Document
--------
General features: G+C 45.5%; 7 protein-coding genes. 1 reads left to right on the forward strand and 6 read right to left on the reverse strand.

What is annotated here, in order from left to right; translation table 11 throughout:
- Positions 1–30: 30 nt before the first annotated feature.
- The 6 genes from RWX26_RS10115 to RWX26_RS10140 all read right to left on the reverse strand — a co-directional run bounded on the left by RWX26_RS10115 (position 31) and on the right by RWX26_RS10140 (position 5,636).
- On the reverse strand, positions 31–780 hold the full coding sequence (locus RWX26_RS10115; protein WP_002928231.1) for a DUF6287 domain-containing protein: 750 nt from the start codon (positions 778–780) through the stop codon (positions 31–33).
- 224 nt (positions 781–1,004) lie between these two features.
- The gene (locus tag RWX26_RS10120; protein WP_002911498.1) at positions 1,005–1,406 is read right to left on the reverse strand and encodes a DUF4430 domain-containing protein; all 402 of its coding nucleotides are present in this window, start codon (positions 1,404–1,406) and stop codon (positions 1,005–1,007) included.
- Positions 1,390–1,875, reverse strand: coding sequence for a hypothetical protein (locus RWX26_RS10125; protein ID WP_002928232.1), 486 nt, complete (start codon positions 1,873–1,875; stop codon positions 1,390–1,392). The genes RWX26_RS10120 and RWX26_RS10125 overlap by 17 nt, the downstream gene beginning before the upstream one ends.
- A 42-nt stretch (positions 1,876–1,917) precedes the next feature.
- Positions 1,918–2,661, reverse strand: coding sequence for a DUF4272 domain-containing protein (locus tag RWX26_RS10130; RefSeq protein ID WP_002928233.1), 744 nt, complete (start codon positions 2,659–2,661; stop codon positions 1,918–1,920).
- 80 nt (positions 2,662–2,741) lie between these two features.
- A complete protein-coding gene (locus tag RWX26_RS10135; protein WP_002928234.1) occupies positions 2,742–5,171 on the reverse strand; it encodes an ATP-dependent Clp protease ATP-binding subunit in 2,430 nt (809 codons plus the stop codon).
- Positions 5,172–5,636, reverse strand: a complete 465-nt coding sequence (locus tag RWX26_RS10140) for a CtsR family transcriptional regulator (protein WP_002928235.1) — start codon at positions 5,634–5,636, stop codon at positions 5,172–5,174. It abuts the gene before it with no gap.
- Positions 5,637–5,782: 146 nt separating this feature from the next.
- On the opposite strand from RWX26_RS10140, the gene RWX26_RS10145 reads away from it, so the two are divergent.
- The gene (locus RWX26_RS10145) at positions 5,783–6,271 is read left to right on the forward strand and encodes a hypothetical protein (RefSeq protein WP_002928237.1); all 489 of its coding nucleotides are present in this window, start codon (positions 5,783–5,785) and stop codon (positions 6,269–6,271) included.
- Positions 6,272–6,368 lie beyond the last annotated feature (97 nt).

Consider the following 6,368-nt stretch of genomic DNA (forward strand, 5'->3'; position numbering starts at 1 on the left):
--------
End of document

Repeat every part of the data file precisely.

General features: G+C 45.5%; 7 protein-coding genes. 1 reads left to right on the forward strand and 6 read right to left on the reverse strand.

What is annotated here, in order from left to right; translation table 11 throughout:
- Positions 1–30: 30 nt before the first annotated feature.
- The 6 genes from RWX26_RS10115 to RWX26_RS10140 all read right to left on the reverse strand — a co-directional run bounded on the left by RWX26_RS10115 (position 31) and on the right by RWX26_RS10140 (position 5,636).
- On the reverse strand, positions 31–780 hold the full coding sequence (locus RWX26_RS10115; protein WP_002928231.1) for a DUF6287 domain-containing protein: 750 nt from the start codon (positions 778–780) through the stop codon (positions 31–33).
- 224 nt (positions 781–1,004) lie between these two features.
- The gene (locus tag RWX26_RS10120; protein WP_002911498.1) at positions 1,005–1,406 is read right to left on the reverse strand and encodes a DUF4430 domain-containing protein; all 402 of its coding nucleotides are present in this window, start codon (positions 1,404–1,406) and stop codon (positions 1,005–1,007) included.
- Positions 1,390–1,875, reverse strand: coding sequence for a hypothetical protein (locus RWX26_RS10125; protein ID WP_002928232.1), 486 nt, complete (start codon positions 1,873–1,875; stop codon positions 1,390–1,392). The genes RWX26_RS10120 and RWX26_RS10125 overlap by 17 nt, the downstream gene beginning before the upstream one ends.
- A 42-nt stretch (positions 1,876–1,917) precedes the next feature.
- Positions 1,918–2,661, reverse strand: coding sequence for a DUF4272 domain-containing protein (locus tag RWX26_RS10130; RefSeq protein ID WP_002928233.1), 744 nt, complete (start codon positions 2,659–2,661; stop codon positions 1,918–1,920).
- 80 nt (positions 2,662–2,741) lie between these two features.
- A complete protein-coding gene (locus tag RWX26_RS10135; protein WP_002928234.1) occupies positions 2,742–5,171 on the reverse strand; it encodes an ATP-dependent Clp protease ATP-binding subunit in 2,430 nt (809 codons plus the stop codon).
- Positions 5,172–5,636, reverse strand: a complete 465-nt coding sequence (locus tag RWX26_RS10140) for a CtsR family transcriptional regulator (protein WP_002928235.1) — start codon at positions 5,634–5,636, stop codon at positions 5,172–5,174. It abuts the gene before it with no gap.
- Positions 5,637–5,782: 146 nt separating this feature from the next.
- On the opposite strand from RWX26_RS10140, the gene RWX26_RS10145 reads away from it, so the two are divergent.
- The gene (locus RWX26_RS10145) at positions 5,783–6,271 is read left to right on the forward strand and encodes a hypothetical protein (RefSeq protein WP_002928237.1); all 489 of its coding nucleotides are present in this window, start codon (positions 5,783–5,785) and stop codon (positions 6,269–6,271) included.
- Positions 6,272–6,368 lie beyond the last annotated feature (97 nt).

Consider the following 6,368-nt stretch of genomic DNA (forward strand, 5'->3'; position numbering starts at 1 on the left):